There is currently great enthusiasm to improve patient care through ‘personalised medicine’, ‘precision medicine’, or ‘stratified medicine’—targeting therapies to individuals on the basis of genetic or other characteristics. Personalised medicine is not a new notion. There have been arguments for two centuries about the relevance to individual patients of statistical information derived from larger groups [1
]. Historically, the notion of tailored treatment was based on clinicians’ claims that they had an intuitive professional understanding of their patients’ needs. Today such claims are sometimes being made by reference to information about a patient’s genetic characteristics.
Individual patients may indeed react differently to a treatment which has been shown to have useful effects when studied in groups; and some aspect of their genetic makeup may indeed sometimes account for these idiosyncrasies, alongside co-prescribing, co-morbidity, preferences, and more. In practice, when a clinician finds that a patient is not responding as predicted to an analgesic for example, she or he will suggest switching (crossing over) to an alternative analgesic. Serious scientific development around these informal ‘crossover trials’ began only a few decades ago; but well designed and executed randomised N-of-1 trials quite properly now occupy the apex of the hierarchy of research designs for informing treatment choices [2
]. Taking personalisation a step further, outcomes in N-of-1 trials can be chosen by patients. An example of a patient-generated outcome measure is the MYMOP (Measure Yourself Medical Outcome Profile), used in a number of N-of-1 trials [4
2. N-of-1 Trial Services
In their review of the history of N-of-1 randomised trials, Mirza and her colleagues reviewed services to enable clinicians and patients to run N-of-1 trials. The first of these was a referral service at McMaster University in Canada [5
]. Within two years, 57 N-of-1 trials had provided definite therapeutic answers in 88% of the patients studied, and these results prompted 39% of physicians to change their previous treatment plan. An N-of-1 trial service at the University of Washington completed 34 trials. Within two years, the service had demonstrated that such trials could provide useful treatment guidance and improve patient satisfaction [6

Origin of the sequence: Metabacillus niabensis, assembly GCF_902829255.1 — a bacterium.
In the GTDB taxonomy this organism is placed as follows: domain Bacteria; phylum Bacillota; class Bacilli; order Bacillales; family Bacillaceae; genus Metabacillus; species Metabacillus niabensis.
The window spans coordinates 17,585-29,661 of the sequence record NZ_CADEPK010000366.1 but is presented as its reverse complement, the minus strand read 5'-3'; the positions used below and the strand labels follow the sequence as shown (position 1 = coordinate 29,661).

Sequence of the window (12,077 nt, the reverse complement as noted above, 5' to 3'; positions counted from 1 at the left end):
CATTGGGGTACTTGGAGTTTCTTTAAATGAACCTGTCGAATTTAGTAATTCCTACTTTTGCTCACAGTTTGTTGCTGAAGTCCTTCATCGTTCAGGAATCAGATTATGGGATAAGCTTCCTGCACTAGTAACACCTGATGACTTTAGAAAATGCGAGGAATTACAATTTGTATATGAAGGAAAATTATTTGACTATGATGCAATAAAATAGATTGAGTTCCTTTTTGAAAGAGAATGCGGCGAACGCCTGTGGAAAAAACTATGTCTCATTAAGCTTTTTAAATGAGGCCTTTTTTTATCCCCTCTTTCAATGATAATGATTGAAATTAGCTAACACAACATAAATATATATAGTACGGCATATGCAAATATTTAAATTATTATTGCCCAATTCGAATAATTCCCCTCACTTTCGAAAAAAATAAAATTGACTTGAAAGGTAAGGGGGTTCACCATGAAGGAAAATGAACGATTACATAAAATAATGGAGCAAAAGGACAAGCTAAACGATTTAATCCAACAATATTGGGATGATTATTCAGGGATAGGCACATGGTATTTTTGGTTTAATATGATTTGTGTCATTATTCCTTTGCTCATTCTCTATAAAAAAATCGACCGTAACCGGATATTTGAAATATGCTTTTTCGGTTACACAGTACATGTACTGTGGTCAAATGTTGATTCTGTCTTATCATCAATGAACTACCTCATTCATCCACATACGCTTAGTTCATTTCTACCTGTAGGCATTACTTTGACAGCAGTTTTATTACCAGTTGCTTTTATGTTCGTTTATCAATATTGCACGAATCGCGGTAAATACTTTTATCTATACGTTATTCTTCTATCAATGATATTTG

In 1999, the University of Queensland in Australia created the first national N-of-1 trial research service [7
]. Physicians could refer their patients to the centrally located service, which managed all major components of trial management: randomization, preparing tablets, sending all materials to patients, following-up, and relaying results to clinicians. Post-trial management decisions were consistent with trial results at 12 months in approximately 70% of ADHD trials [8
], 45% of osteoarthritis trials [9
], and 32% of neuropathic pain trials [10
Similar support was instituted by the Complementary and Alternative Research and Education (CARE) program at the University of Alberta when it established the first academic paediatric integrative medicine programme in Canada [11
]. This service has assessed natural health products (e.g., melatonin, probiotics, and micronutrients) and acupuncture for conditions including ADHD, eczema, sleep disturbances, chemo-induced nausea and vomiting, irritable bowel syndrome, and autism.
3. Establishing a Framework for Running N-of-1 Trials of Statins to Identify or Rule Out Side Effects
In June 2014, in a response to the debate about possible adverse effects of statins, one of us (I.C.) expressed a wish to participate in an N-of-1, placebo-controlled, randomized, crossover trial to assess whether his muscle symptoms were associated with taking atorvastatin [12
]. The wish was reiterated a few months later in an article requested by The Guardian
In response to people facing uncertainties like I.C.’s, two of us (L.S. and B.G.) worked with others to obtain support for 200 such N-of-1 trials, using outcome measures that reflect symptoms known to be of concern to patients [8
]. Participants in the trials were people taking statins who were experiencing unwelcome symptoms that may be caused by statins, and therefore thinking about stopping taking their medications. They had been randomised to a series of two-month blocks of either atorvastatin 20mg or to placebo. Outcomes were adverse symptoms, self-reported using a smart phone app, online or with paper forms, depending on patient preference. The study is registered at controlled-trials.com ISRCTN30952488, August 2016, and at clinicaltrials.gov
with the reference NCT02781064 [14